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Kingsglaive: Final Fantasy XV

Kingsglaive: Final Fantasy XV

Kingsglaive succeeds where many video game films do not. It unfortunately fails where many films of any origin do: with plot.

Kingsglaive: Final Fantasy XV

2.75 / 5

Movie adaptations and spinoffs of video games have a rocky history. Even mediocre films like Tomb Raider and Silent Hill are remembered as successes because of utter creative and commercial failures like Super Mario Bros., Doom, Alone in the Dark and many others. While much of this can be attributed to creative bankruptcy, another factor is that gaming is primarily an interactive medium, which doesn’t automatically transfer to a good cinematic experience.

The Final Fantasy series of games has always been different, though. Final Fantasy games are at least partially cinematic. Back in the ‘80s and ‘90s, this meant watching little pixelated people walk around the screen with big text blocks relaying their dialogue. As gaming has become more technologically advanced, however, so has this franchise, and every game from Final Fantasy VII on has included hours of long CGI scenes that move the story forward.

As such, Final Fantasy is a series more suited to film adaptation than many of its brethren. This is on full display in Kingsglaive: Final Fantasy XV, a cinematic side story to the upcoming game Final Fantasy XV, which is due out in November. Kingsglaive is set in the gorgeous cyberpunk land of Eos, rendered in stunning, boundary-pushing CGI. The characters, led by leading man Nyx (voiced by “Breaking Bad”’s Aaron Paul), King Regis (voiced by “Game of Thrones”’ Sean Bean) and mysterious princess Lunafreya (voiced by “Game of Thrones”’ Lena Headey), are spiky-haired, brave and emotionally stormy, in typical Final Fantasy fashion. And the film is primarily made up of huge action set pieces featuring incredible spell casting and choreography, mimicking the Final Fantasy games’ famously fast turn-based combat. In fact, the in-game battles are some of the best ever adaptations of video game action to film action. As a result, Kingsglaive succeeds where many video game movies fail. It feels like a part of the universe it is portraying rather than an imitation of it.

While Kingsglaive succeeds where many video game films do not, it unfortunately fails where many films of any origin do: with plot. Kingsglaive’s story revolves around a treaty between the magical kingdom of Lucis, where Regis reigns and which is protected by an ancient crystal, and Nilheim, the evil empire that controls all parts of Eos that aren’t Lucis. The titular Kingsglaive is King Regis’s elite group of immigrant warriors, who he has imbued with magical powers, and they are tasked with protecting Lunafreya during the treaty talks. Lunafreya, a princess from a formerly neutral kingdom since taken over by Nilheim, is engaged to marry King Regis’s son Noctis, who is the main character of the game Final Fantasy XV and mostly unseen here. This may sound overly complicated, but it’s not too hard to follow. The bigger problem is that Kingsglaive is a side story and unfortunately feels like one. It seems to begin partway through the real story and concludes well before the true ending. Important events happen off-screen and are mentioned only in passing, and understanding several twists requires the ability to differentiate between several similar looking and sounding characters.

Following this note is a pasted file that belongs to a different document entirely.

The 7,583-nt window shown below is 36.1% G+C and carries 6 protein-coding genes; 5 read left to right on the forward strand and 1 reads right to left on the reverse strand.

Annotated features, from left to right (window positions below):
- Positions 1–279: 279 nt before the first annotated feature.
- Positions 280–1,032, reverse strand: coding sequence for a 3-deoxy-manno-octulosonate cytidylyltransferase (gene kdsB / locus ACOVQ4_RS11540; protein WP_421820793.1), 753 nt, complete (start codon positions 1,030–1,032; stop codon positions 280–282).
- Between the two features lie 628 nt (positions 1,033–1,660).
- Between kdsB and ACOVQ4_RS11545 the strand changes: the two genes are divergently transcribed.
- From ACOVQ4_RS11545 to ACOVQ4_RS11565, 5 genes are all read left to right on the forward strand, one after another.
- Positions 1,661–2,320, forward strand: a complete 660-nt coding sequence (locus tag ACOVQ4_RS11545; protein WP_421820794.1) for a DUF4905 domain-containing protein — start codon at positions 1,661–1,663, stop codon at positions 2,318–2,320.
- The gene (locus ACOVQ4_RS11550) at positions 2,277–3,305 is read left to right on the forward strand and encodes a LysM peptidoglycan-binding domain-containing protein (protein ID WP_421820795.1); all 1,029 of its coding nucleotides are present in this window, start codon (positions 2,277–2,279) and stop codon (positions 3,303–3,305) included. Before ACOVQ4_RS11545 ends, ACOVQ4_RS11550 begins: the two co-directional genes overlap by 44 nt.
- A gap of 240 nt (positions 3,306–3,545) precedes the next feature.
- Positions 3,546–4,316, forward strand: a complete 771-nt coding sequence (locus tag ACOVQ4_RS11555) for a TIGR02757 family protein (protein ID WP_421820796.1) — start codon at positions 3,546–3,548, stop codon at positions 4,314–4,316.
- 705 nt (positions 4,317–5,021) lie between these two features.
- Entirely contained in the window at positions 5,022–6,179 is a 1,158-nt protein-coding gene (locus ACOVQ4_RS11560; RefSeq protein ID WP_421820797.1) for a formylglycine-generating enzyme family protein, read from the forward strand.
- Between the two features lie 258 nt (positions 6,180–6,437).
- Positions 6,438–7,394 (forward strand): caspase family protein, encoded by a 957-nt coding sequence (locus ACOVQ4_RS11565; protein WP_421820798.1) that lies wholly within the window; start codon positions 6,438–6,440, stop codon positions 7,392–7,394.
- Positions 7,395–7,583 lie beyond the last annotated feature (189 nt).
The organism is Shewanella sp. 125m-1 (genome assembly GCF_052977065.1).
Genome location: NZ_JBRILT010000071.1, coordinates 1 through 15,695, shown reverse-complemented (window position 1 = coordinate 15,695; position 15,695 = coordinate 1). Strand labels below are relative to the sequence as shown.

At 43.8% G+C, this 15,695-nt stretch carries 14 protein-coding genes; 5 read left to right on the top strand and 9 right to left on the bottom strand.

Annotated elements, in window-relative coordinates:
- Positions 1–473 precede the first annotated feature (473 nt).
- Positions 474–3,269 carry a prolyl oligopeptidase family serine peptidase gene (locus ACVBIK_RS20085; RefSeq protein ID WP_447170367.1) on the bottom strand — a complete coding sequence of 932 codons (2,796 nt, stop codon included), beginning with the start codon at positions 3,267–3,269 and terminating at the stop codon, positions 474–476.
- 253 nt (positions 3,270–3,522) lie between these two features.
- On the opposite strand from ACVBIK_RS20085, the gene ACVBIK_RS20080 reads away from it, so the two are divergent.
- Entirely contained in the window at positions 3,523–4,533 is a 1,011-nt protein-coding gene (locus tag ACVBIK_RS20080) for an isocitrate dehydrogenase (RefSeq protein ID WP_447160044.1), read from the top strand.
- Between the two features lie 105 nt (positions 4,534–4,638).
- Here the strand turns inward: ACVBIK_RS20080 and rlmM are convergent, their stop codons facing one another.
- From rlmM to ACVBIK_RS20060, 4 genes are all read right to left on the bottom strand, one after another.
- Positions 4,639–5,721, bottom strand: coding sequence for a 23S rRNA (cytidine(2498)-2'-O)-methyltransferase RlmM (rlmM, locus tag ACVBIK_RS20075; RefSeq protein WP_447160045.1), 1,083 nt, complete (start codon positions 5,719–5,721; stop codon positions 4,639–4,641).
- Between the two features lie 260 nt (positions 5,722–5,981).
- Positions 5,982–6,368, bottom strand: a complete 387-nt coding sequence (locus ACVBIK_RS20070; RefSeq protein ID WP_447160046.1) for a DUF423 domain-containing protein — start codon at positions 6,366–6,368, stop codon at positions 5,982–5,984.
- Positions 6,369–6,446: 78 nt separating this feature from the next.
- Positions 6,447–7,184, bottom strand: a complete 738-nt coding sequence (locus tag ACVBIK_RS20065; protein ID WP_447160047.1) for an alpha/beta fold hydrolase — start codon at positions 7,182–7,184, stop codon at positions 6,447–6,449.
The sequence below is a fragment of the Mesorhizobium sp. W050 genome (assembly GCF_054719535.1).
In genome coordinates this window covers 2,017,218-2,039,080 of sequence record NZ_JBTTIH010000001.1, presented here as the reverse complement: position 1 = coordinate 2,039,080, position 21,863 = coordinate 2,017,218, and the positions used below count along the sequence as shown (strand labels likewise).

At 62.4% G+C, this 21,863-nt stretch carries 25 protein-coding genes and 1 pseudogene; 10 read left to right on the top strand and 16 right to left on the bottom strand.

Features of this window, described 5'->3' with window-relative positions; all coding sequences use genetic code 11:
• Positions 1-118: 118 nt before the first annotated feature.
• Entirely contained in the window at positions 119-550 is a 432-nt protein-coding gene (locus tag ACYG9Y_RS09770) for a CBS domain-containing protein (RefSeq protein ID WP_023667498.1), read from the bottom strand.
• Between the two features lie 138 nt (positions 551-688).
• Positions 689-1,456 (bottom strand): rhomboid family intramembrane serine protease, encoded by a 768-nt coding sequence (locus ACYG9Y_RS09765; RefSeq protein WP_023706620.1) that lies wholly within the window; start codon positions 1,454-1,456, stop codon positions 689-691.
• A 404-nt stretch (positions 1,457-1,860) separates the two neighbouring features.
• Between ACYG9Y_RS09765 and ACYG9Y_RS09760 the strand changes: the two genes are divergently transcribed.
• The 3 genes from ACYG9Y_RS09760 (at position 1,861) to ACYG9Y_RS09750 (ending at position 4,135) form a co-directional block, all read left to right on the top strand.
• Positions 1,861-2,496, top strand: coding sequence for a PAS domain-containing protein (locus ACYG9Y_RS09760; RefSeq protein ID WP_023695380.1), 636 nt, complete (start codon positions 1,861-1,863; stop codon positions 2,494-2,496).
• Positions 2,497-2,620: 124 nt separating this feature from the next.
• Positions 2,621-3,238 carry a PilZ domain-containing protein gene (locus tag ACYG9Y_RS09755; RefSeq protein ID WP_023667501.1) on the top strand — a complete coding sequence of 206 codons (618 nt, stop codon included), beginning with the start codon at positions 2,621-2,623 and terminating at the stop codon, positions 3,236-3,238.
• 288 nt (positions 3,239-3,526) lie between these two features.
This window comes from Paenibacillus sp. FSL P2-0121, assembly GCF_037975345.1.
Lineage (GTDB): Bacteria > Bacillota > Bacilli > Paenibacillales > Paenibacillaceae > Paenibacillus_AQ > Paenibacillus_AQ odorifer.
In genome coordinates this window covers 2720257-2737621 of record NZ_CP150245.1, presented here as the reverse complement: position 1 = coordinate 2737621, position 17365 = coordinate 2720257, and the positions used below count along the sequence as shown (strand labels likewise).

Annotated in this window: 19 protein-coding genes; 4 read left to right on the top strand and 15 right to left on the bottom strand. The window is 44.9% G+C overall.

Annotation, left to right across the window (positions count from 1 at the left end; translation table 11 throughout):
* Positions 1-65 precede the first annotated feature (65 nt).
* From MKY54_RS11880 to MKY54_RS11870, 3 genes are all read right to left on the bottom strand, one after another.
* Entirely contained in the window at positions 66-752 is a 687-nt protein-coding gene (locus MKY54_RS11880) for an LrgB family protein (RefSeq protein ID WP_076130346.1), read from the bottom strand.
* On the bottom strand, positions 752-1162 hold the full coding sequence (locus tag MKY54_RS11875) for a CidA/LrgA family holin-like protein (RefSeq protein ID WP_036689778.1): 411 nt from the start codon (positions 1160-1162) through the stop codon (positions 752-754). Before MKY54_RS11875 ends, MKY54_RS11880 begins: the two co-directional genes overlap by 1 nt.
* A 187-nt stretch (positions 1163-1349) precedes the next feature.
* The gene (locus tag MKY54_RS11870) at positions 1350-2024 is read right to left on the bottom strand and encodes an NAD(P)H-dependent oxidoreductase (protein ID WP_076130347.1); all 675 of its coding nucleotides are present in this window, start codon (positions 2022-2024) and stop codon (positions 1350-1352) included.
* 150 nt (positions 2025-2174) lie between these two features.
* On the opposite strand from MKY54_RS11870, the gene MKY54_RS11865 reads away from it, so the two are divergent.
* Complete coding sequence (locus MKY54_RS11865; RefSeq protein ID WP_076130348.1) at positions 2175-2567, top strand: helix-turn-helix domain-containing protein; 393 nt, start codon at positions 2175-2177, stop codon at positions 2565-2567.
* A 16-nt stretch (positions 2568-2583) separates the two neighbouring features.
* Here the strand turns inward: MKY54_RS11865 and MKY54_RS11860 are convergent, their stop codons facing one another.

As such, Kingsglaive will probably appeal most to those who intend to play Final Fantasy XV, and definitely to those who have played other games in the series. There are plenty of Easter Eggs relating to the game series hidden within Kingsglaive, which are expected from this kind of film but nonetheless welcome.

The game also has a female problem. This is strange and disappointing considering the game series often features strong, smart female characters. Of the two main female characters in Kingsglaive, one has a violent and confusing storyline and the other, Lunafreya, runs around with a hugely powerful weapon for most of the film but doesn’t use it, instead safeguarding it until she can pass it off to a male character. The only explanation given for this is a prophecy involving a male pronoun. Also, it must be mentioned that unfortunately, like most Final Fantasy settings, the world of Eos is very, very white.

Still, Kingsglaive is one of the better video game movies, and definitely the best Final Fantasy movie. Feature-length Final Fantasy films have been released before and Kingsglaive has learned from their mistakes. The film’s most direct predecessor, Final Fantasy VII: Advent Children, was incoherent for everyone, but particularly for those who hadn’t played Final Fantasy VII. And the series’ only standalone film, the underrated Final Fantasy: The Spirits Within, didn’t resonate with gamers because it lacked dynamic action and focused on science fiction instead of fantasy. Kingsglaive is far more balanced, offering appeal for those unfamiliar with the game series and for hardcore Final Fantasy fans.

With a stunning, unique world, interesting characters and incredible action, Kingsglaive is a spectacle worth experiencing. It’s just a pity that it feels like a sideshow rather than the main event.

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